Google today announced a significant update to Meet, its video-meeting service, which brings a few user interface tweaks for desktop users, just as a lot of new functionality, including multipinning so you can highlight multiple feeds rather than only one, just as new AI-driven video capabilities for light adjustments, autozoom and new Data Saver feature that limits data usage on slower mobile networks.
In case you’re in any way similar to they, you’re progressively tired on video meetings (to where they regularly keep the camera off). In any case, actually this style of meeting will be with us for the foreseeable future, if they like them.
Google takes note of that the present release is intended to make meetings “more immersive, inclusive and productive.” The new UI doesn’t seem to be an radical change, yet it puts a greater amount of the controls and features right at your fingertips instead of hiding them in a menu. It likewise consolidates them in the bottom row instead of the current system that spreads out features between the main menu bar and an additional small menu at the top.
For moderators who would prefer not to see themselves on the screen, Meet currently likewise allows you minimize or completely hide your own video feed — and on the off chance that you truly need to glance into your own eyes, you can likewise pin your feed to the rest of the grid. Google says it additionally plans to before long allow you turn off your self-feed across all Meet calls.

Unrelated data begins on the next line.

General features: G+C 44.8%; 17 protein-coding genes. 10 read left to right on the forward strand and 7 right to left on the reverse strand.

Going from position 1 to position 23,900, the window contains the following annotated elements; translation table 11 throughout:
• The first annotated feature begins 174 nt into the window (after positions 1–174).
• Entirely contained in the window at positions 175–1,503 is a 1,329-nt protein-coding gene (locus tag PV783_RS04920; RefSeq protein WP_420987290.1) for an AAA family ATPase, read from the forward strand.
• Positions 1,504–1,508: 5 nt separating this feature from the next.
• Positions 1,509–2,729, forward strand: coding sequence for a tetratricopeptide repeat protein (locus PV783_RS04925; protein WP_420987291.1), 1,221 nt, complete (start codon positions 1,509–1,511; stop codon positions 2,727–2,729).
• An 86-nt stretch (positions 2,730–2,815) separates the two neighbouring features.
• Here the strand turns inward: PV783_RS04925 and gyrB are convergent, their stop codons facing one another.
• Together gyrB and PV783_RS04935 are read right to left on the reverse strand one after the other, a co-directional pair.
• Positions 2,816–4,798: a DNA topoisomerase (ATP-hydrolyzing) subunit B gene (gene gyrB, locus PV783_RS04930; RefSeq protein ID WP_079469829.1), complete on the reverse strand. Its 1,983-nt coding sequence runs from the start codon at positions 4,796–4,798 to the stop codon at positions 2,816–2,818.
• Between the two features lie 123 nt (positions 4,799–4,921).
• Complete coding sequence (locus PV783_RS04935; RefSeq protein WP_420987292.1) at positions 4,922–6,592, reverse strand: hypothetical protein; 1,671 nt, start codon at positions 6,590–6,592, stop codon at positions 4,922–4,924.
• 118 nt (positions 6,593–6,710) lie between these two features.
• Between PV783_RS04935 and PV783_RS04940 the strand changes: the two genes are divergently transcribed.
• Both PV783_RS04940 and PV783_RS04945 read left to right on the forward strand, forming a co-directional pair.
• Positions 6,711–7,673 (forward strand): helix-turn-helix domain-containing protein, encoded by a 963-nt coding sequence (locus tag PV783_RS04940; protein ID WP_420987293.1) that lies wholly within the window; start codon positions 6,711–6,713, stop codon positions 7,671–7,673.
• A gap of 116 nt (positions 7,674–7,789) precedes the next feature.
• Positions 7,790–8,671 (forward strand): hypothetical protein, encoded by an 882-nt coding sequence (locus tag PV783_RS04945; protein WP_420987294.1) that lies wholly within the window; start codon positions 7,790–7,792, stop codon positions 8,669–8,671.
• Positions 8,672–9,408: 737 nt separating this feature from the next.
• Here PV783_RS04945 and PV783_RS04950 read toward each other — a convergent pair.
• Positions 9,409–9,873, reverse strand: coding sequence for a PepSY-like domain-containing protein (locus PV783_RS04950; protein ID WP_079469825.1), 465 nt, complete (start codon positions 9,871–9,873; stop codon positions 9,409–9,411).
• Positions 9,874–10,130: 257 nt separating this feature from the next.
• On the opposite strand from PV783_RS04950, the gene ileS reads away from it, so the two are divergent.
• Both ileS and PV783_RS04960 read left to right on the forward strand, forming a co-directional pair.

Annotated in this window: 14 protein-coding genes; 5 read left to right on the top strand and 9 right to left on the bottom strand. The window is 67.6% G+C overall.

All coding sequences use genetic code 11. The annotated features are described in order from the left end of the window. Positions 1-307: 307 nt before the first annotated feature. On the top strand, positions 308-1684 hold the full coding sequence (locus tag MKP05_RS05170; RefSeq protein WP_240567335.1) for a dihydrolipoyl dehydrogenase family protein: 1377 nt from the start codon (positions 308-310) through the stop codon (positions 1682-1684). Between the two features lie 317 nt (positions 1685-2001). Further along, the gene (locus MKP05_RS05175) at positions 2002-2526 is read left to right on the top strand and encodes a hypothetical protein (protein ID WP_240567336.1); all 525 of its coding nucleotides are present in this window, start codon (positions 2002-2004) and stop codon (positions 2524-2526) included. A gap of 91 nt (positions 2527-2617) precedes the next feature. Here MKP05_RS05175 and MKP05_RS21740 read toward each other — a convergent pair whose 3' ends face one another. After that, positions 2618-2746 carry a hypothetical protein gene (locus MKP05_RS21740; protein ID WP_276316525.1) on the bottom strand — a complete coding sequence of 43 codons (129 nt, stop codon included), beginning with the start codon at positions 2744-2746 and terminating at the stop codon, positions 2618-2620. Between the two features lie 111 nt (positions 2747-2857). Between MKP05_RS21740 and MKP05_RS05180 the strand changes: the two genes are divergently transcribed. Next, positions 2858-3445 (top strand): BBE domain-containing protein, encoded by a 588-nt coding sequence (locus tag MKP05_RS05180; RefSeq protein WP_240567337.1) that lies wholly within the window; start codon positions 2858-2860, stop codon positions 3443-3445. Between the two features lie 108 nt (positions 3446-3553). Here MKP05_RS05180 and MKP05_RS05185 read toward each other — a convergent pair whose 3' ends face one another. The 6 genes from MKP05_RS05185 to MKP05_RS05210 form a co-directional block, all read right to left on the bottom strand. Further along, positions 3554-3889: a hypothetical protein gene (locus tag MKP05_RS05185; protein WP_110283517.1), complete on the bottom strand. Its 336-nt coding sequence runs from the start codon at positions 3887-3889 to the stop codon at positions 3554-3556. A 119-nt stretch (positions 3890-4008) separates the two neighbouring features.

Looking at pinning, one feature that appears to be particularly helpful is the capacity to highlight multiple feeds. This new multipinning capacity will make it simpler to zero in on the participants in a chat that are most active, for instance. This feature will carry out in the coming months.
Also, arriving in a couple of months, a portion of those highlighted feeds may look a touch really interesting (or annoying, depending on your point of view) since one new feature Google has planned — yet isn’t good to go out yet — is video background replacement. For the present, Google will just offer three scenes: a study hall, a gathering and a woodland. The organization says more will follow, yet it doesn’t seem as though you’ll have the option to carry your videos to this feature anytime soon.
Other new highlights in this release include Meet’s capability to automatically spruce up your video feed a bit to ensure you’re more apparent in a dark environment and improve your video when you are sitting before a bright background. This will carry out in the coming weeks. There’s likewise autozoom, which uses AI to automatically zoom in on you and put you in the middle of your frame. That is coming to paid Google Workspace subscribers in the coming months.